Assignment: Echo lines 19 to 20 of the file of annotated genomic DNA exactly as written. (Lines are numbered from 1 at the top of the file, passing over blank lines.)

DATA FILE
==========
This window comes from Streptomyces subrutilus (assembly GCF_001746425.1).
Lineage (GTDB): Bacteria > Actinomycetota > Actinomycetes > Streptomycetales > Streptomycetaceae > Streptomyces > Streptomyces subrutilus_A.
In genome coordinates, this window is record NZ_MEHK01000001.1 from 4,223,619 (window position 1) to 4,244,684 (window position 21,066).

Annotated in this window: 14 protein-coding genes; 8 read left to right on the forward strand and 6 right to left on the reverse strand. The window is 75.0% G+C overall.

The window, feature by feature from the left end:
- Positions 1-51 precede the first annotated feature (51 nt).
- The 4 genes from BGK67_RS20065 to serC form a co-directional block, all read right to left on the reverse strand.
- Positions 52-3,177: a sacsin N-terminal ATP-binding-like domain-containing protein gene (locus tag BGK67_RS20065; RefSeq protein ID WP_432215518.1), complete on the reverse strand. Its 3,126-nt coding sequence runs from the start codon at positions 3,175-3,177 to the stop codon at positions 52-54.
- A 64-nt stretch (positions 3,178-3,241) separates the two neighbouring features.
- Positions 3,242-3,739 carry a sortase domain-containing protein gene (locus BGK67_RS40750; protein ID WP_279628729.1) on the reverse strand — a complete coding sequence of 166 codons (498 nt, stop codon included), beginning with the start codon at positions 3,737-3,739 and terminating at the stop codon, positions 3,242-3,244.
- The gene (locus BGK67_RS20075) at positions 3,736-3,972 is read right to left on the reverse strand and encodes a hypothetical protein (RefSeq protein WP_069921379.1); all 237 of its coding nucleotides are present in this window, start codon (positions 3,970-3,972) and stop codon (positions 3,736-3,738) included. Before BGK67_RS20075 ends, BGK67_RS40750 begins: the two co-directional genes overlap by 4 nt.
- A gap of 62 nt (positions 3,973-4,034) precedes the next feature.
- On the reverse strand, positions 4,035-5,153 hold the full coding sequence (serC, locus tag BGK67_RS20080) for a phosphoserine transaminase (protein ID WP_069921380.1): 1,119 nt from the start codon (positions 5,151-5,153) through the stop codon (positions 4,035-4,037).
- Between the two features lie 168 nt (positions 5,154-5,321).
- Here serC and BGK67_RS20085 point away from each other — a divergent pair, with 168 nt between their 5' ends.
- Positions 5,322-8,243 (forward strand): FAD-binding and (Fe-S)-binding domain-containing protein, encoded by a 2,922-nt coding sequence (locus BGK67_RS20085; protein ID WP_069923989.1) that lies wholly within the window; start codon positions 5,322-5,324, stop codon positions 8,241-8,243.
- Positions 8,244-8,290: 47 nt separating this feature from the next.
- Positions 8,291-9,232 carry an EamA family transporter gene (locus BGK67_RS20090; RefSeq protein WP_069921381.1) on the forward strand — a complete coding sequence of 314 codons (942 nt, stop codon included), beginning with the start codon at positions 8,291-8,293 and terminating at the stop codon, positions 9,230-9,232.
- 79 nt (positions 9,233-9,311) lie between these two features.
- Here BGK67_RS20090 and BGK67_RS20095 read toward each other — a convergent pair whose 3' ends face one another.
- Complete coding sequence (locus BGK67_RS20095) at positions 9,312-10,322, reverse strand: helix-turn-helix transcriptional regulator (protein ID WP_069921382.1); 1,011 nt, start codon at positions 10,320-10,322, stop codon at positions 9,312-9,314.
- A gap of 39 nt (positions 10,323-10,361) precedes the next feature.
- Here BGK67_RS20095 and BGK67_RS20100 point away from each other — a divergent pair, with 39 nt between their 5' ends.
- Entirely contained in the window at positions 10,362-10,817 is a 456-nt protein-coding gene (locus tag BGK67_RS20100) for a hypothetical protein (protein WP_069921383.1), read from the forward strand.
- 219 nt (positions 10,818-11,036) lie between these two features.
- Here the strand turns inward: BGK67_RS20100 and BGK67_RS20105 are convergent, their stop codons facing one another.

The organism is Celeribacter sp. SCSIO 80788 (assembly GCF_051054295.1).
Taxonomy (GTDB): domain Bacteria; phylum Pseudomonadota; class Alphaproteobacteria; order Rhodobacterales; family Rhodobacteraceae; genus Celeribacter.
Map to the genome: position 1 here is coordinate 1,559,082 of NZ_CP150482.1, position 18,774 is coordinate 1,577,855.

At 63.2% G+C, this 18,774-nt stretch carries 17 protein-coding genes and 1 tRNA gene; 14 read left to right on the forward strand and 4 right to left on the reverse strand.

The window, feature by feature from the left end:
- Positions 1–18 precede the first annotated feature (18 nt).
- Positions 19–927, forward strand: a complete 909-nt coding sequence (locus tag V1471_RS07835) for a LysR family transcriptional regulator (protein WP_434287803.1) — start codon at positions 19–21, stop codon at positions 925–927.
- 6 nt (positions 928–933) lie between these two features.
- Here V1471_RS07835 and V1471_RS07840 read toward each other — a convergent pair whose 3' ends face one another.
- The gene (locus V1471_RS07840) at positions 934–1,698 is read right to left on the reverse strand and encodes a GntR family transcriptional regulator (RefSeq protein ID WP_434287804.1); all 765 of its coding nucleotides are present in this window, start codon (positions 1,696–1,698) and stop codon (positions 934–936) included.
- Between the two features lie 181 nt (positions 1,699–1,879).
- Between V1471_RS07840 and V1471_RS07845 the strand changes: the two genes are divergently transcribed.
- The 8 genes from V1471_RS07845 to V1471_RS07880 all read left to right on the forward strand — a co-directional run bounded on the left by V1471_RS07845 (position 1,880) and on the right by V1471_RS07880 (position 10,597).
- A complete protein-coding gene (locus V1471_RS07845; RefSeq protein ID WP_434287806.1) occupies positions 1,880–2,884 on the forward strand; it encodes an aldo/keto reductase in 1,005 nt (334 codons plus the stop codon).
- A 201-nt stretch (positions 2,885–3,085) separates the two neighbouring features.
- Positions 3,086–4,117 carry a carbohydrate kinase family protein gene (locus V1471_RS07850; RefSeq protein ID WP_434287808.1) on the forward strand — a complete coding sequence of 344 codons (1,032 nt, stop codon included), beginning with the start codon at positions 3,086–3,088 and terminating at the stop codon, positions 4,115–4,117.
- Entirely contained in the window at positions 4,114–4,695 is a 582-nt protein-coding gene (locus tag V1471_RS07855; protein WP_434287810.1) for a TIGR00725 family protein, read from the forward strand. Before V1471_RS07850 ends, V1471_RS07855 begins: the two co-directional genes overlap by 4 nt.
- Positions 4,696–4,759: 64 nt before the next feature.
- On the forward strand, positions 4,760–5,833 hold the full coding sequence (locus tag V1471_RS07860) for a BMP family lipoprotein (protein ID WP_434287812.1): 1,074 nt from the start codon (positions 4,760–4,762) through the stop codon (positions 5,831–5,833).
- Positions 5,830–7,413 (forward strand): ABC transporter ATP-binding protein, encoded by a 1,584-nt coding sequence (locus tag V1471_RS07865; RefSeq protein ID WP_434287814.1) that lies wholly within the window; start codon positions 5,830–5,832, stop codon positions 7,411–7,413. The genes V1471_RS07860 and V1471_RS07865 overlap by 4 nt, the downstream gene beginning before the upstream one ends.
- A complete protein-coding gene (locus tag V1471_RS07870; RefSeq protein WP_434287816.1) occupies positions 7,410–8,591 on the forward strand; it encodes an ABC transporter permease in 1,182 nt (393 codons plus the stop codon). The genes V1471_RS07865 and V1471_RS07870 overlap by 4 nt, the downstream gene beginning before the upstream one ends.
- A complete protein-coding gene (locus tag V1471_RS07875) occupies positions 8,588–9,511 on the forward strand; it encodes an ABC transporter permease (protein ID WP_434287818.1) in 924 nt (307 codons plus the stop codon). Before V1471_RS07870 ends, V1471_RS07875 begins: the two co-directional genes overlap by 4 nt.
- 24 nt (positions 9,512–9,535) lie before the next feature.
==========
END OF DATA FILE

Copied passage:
- 79 nt (positions 9,233-9,311) lie between these two features.
- Here BGK67_RS20090 and BGK67_RS20095 read toward each other — a convergent pair whose 3' ends face one another.